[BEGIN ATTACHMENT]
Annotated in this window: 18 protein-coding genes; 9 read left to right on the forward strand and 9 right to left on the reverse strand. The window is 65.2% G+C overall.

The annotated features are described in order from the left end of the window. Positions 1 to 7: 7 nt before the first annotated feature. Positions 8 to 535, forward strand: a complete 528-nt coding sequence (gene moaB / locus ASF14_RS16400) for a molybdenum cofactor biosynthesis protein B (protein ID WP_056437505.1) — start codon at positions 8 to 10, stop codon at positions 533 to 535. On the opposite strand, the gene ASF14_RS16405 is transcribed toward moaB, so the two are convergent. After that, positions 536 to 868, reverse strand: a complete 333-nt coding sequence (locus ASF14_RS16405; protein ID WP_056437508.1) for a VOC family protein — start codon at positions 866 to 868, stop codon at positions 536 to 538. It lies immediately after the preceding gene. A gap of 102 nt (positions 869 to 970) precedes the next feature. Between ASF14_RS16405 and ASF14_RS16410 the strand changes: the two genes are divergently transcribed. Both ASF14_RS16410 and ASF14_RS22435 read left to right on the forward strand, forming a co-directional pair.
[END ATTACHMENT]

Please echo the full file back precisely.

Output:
Annotated in this window: 18 protein-coding genes; 9 read left to right on the forward strand and 9 right to left on the reverse strand. The window is 65.2% G+C overall.

The annotated features are described in order from the left end of the window. Positions 1 to 7: 7 nt before the first annotated feature. Positions 8 to 535, forward strand: a complete 528-nt coding sequence (gene moaB / locus ASF14_RS16400) for a molybdenum cofactor biosynthesis protein B (protein ID WP_056437505.1) — start codon at positions 8 to 10, stop codon at positions 533 to 535. On the opposite strand, the gene ASF14_RS16405 is transcribed toward moaB, so the two are convergent. After that, positions 536 to 868, reverse strand: a complete 333-nt coding sequence (locus ASF14_RS16405; protein ID WP_056437508.1) for a VOC family protein — start codon at positions 866 to 868, stop codon at positions 536 to 538. It lies immediately after the preceding gene. A gap of 102 nt (positions 869 to 970) precedes the next feature. Between ASF14_RS16405 and ASF14_RS16410 the strand changes: the two genes are divergently transcribed. Both ASF14_RS16410 and ASF14_RS22435 read left to right on the forward strand, forming a co-directional pair.